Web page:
Wednesday, October 20, 2021

Understanding Exercise-Induced Muscle Soreness (Part 1) :

Understanding Exercise-Induced Muscle Soreness (Part 1)
It's been two days since your last workout but things aren't the same anymore: you're just not getting sore to the same degree as when you first started exercising. The perceived muscular soreness that you had experienced on a regular basis is now almost non-existent. Only by physically palpating the trained areas is it apparent that your muscles are tender. You're beginning to think that something's wrong with your training routine. What's going on?

Delayed-onset muscle soreness (DOMS) is often misunderstood. Contrary to popular belief, it is totally unrelated to a buildup of lactic acid. Lactate is rapidly cleared from muscles following a workout. Within an hour or two post-exercise, it is either completely oxidized or taken up (via the Cori cycle) and utilized for glycogen resynthesis. Since DOMS doesn't manifest until at least 24-hours after a training session, it therefore follows that lactic acid cannot play a part in its etiology.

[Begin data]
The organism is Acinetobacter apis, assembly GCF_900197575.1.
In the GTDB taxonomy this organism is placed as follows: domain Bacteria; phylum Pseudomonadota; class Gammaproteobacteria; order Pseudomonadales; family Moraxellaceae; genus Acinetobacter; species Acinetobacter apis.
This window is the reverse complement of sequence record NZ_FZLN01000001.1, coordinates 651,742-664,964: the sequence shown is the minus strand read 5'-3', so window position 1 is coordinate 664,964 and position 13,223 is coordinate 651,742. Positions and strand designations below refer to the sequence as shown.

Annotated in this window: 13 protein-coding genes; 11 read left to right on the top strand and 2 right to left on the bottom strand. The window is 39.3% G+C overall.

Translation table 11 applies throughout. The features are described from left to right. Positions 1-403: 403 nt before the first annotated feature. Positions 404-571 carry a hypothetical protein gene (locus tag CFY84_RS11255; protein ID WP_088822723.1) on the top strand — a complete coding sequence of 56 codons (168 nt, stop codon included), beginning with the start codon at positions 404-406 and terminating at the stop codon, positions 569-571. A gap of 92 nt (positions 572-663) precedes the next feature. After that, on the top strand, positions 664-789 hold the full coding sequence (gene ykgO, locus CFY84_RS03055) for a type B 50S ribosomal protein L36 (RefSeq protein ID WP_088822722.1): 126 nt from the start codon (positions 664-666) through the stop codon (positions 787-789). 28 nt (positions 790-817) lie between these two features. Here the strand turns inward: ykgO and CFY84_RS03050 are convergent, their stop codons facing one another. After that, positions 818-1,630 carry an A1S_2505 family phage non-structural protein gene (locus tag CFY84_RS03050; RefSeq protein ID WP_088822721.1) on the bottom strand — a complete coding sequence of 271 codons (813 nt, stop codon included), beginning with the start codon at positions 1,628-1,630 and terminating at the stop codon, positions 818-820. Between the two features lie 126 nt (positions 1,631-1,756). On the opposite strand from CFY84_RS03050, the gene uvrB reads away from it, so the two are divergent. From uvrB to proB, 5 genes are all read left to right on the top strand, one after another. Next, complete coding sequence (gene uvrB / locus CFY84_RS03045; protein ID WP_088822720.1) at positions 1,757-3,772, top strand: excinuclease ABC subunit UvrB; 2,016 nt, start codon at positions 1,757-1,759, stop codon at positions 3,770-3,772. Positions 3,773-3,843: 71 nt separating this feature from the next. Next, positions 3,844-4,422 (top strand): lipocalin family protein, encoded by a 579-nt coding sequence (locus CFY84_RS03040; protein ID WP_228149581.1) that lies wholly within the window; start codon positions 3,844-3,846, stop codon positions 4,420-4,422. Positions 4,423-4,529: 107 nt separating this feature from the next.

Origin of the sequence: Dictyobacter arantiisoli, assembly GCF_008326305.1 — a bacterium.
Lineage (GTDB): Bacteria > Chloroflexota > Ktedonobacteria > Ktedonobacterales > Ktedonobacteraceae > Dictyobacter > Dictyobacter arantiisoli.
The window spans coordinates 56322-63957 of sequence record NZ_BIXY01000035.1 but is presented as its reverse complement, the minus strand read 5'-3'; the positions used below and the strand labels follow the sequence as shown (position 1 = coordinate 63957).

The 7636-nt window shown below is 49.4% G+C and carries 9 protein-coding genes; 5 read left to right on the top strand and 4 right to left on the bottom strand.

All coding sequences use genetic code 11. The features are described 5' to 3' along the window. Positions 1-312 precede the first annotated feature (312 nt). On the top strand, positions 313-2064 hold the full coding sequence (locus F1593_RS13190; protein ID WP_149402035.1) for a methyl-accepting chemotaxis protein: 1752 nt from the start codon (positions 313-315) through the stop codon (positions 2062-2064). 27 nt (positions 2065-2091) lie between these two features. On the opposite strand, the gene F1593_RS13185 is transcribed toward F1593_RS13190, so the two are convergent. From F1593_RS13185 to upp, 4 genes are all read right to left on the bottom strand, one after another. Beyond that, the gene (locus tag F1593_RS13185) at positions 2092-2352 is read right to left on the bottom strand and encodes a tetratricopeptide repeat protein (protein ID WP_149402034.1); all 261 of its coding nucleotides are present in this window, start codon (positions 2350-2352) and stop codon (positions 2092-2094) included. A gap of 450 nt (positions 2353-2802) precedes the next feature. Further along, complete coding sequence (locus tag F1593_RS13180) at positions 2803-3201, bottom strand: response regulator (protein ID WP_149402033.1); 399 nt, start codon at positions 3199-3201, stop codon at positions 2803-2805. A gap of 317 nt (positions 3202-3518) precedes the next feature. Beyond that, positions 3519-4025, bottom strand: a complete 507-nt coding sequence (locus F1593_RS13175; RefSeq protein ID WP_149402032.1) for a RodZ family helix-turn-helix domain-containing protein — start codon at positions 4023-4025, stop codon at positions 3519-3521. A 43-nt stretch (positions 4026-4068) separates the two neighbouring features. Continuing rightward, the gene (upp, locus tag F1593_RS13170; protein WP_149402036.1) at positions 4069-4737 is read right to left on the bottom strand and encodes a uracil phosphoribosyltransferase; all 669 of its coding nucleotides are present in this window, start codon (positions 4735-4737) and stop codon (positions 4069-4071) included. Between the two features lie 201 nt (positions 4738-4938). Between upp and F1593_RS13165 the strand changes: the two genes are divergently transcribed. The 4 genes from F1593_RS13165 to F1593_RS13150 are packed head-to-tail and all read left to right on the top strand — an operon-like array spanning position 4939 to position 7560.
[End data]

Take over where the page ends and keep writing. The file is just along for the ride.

The truth is, however, some nutrients do have the potential to make you fatter than others. Dietary fat, for example, is easily converted into stored bodyfat. This has been demonstrated in numerous research studies: given the same caloric intake, eating fat results in a greater deposition of fat into adipocytes than either protein or carbs . All other things being equal, fat begets fat

Although the exact mechanisms are not fully understood, current theory suggests that DOMS is actually a product of damage to muscle tissue. It is fundamentally caused by eccentric exercise, where muscles are lengthening under extreme tension. Here is the proposed model: During eccentric activity, the contractile elements (actin and myosin) of working muscles exert a "braking" action in order to resist the forces of gravity. This produces small microtears in both the contractile elements and surface membrane (sarcolemma) of the associated muscle fibers. These microtears allow calcium to escape from the muscles, disrupting their intracellular balance and causing further injury to the fibers. Various proteins (such as neutrophils and macrophages) then interact with the free nerve endings surrounding the damaged fibers, resulting in localized pain and stiffness.

👉 Understanding Exercise-Induced Muscle Soreness (Part 2)

👉 Understanding Exercise-Induced Muscle Soreness (Part 3)

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